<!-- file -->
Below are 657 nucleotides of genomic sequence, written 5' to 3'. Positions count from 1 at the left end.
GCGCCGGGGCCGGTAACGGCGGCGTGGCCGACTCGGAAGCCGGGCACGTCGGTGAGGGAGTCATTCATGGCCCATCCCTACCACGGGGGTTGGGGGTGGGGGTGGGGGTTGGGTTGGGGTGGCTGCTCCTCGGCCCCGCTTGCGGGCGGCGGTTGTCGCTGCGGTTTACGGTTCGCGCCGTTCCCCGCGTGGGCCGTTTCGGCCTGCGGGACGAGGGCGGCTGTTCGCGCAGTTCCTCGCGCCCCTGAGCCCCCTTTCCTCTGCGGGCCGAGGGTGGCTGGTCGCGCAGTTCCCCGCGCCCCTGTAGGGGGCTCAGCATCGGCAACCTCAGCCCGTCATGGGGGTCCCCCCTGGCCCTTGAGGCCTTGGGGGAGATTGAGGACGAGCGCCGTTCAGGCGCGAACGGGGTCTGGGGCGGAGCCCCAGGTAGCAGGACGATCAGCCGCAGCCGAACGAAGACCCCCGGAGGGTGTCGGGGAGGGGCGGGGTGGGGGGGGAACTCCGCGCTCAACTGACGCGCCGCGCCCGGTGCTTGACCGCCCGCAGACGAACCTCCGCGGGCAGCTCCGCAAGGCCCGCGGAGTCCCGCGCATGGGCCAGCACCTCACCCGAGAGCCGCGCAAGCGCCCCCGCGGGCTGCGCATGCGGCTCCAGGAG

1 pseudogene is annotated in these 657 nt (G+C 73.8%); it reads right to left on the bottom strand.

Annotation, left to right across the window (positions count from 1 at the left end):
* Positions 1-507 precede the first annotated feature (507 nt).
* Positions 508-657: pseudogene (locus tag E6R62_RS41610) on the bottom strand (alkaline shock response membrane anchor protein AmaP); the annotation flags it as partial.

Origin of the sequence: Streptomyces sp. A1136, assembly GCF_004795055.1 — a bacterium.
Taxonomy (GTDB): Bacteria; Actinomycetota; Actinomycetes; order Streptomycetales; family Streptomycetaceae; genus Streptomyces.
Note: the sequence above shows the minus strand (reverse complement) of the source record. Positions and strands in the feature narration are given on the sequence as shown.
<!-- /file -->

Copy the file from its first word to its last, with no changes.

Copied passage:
Below are 657 nucleotides of genomic sequence, written 5' to 3'. Positions count from 1 at the left end.
GCGCCGGGGCCGGTAACGGCGGCGTGGCCGACTCGGAAGCCGGGCACGTCGGTGAGGGAGTCATTCATGGCCCATCCCTACCACGGGGGTTGGGGGTGGGGGTGGGGGTTGGGTTGGGGTGGCTGCTCCTCGGCCCCGCTTGCGGGCGGCGGTTGTCGCTGCGGTTTACGGTTCGCGCCGTTCCCCGCGTGGGCCGTTTCGGCCTGCGGGACGAGGGCGGCTGTTCGCGCAGTTCCTCGCGCCCCTGAGCCCCCTTTCCTCTGCGGGCCGAGGGTGGCTGGTCGCGCAGTTCCCCGCGCCCCTGTAGGGGGCTCAGCATCGGCAACCTCAGCCCGTCATGGGGGTCCCCCCTGGCCCTTGAGGCCTTGGGGGAGATTGAGGACGAGCGCCGTTCAGGCGCGAACGGGGTCTGGGGCGGAGCCCCAGGTAGCAGGACGATCAGCCGCAGCCGAACGAAGACCCCCGGAGGGTGTCGGGGAGGGGCGGGGTGGGGGGGGAACTCCGCGCTCAACTGACGCGCCGCGCCCGGTGCTTGACCGCCCGCAGACGAACCTCCGCGGGCAGCTCCGCAAGGCCCGCGGAGTCCCGCGCATGGGCCAGCACCTCACCCGAGAGCCGCGCAAGCGCCCCCGCGGGCTGCGCATGCGGCTCCAGGAG

1 pseudogene is annotated in these 657 nt (G+C 73.8%); it reads right to left on the bottom strand.

Annotation, left to right across the window (positions count from 1 at the left end):
* Positions 1-507 precede the first annotated feature (507 nt).
* Positions 508-657: pseudogene (locus tag E6R62_RS41610) on the bottom strand (alkaline shock response membrane anchor protein AmaP); the annotation flags it as partial.

Origin of the sequence: Streptomyces sp. A1136, assembly GCF_004795055.1 — a bacterium.
Taxonomy (GTDB): Bacteria; Actinomycetota; Actinomycetes; order Streptomycetales; family Streptomycetaceae; genus Streptomyces.
Note: the sequence above shows the minus strand (reverse complement) of the source record. Positions and strands in the feature narration are given on the sequence as shown.